Community and Global Initiative: Faith-Based Palliative Care Initiative
Repository Posting Date2012-01-11T10:45:54Z
Author DetailsV. Dare Domico, RN, DSN; Elaine C. Harris, RN, MS, CCRN; Linda A. Streit, RN, DSN, CCRN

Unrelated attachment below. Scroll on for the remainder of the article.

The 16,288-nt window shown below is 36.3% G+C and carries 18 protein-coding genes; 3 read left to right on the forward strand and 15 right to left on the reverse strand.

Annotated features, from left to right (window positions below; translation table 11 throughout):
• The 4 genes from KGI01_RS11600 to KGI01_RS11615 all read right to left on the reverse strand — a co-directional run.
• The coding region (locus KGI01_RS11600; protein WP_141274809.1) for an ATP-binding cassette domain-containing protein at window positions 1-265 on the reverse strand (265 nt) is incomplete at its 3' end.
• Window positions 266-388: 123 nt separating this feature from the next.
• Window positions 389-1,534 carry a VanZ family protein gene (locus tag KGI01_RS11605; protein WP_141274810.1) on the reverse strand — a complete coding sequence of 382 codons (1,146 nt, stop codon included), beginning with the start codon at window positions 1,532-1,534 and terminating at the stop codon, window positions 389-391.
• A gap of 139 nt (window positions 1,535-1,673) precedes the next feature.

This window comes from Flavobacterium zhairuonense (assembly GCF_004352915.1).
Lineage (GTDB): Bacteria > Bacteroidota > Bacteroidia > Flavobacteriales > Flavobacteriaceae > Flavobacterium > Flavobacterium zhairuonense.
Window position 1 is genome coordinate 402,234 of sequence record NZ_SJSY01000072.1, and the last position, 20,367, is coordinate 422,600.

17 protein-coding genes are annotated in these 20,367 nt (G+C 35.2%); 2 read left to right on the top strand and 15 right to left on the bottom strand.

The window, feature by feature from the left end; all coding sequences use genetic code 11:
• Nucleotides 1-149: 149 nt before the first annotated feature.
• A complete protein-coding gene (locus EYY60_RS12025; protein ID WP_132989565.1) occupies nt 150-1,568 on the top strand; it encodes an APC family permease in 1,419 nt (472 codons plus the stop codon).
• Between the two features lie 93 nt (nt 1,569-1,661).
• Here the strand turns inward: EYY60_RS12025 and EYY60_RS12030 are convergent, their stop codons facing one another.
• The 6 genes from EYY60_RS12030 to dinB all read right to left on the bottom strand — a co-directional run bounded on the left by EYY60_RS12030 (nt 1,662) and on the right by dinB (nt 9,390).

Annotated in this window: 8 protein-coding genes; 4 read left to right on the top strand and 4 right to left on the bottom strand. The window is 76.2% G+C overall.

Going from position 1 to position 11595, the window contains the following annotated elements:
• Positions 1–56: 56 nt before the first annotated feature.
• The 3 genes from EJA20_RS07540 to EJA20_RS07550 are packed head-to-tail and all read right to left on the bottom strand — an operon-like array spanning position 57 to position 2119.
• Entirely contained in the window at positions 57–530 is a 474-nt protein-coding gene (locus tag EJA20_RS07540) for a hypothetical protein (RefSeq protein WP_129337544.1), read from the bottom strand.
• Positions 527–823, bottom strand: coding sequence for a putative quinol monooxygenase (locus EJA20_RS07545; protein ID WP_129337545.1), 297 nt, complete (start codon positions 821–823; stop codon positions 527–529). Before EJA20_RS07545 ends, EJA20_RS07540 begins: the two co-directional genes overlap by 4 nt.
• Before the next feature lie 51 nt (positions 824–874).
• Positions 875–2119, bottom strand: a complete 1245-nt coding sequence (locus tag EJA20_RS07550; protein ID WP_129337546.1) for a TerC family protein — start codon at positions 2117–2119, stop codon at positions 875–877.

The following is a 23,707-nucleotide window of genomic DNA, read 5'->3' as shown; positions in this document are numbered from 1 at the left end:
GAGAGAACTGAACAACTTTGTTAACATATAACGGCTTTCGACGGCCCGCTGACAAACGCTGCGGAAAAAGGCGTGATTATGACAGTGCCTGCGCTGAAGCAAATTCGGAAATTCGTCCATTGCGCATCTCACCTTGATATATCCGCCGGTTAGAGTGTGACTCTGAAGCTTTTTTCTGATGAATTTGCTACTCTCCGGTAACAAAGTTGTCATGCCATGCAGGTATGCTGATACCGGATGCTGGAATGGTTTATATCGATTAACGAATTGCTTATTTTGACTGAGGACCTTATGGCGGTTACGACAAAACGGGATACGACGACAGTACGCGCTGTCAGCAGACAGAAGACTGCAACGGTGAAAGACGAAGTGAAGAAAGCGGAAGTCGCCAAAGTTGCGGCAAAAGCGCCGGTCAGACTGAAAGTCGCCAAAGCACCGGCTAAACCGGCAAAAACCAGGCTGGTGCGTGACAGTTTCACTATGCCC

(41st Biennial Convention) Communities of faith are often significantly affected by illness, care giving issues, end of life needs, and grief of their members. Through combined efforts from interdisciplinary health care members and key community constituents, training programs were initiated to assist church leaders in providing non-medical comfort care to people with life-limiting illness or who are near the end of life. The purpose of the two-phase initiative was to test the feasibility of an interdisciplinary university-community service learning project. The project was designed to enhance undergraduate and graduate education with service learning opportunities unavailable in the classroom. The project incorporated interdisciplinary collaboration with faculty and students from nursing, theology, medicine and pharmacy, along with cooperation with community partners. Lay health advisors were recruited from faith organizations and subsequently trained to participate in all phases of the initiative. Activities in Phase I (assessment of congregation interest; identification of partners; and determining learning needs of congregation) were followed by Phase II (preparing training modules; concrete specific modules, such as ethical issues; orienting/training students and lay advisors; and implementing/evaluating training modules). The most compelling evidence for the feasibility of the project is the desire among community providers to provide palliative and end of life care.�Further interest and requests for training have been expressed by congregations both within Georgia, and out of state.� Following training, two of the three churches in the initial training sessions began projects to comprehensively meet the needs of members of their congregations who need palliative and end-of-life care. Participants in each of the churches reported to investigators that they planned to pursue further opportunities for palliative care service, based on knowledge gained from the project. A comprehensive review and analysis of Phase I and II, illustrates national and global opportunities to implement this project worldwide.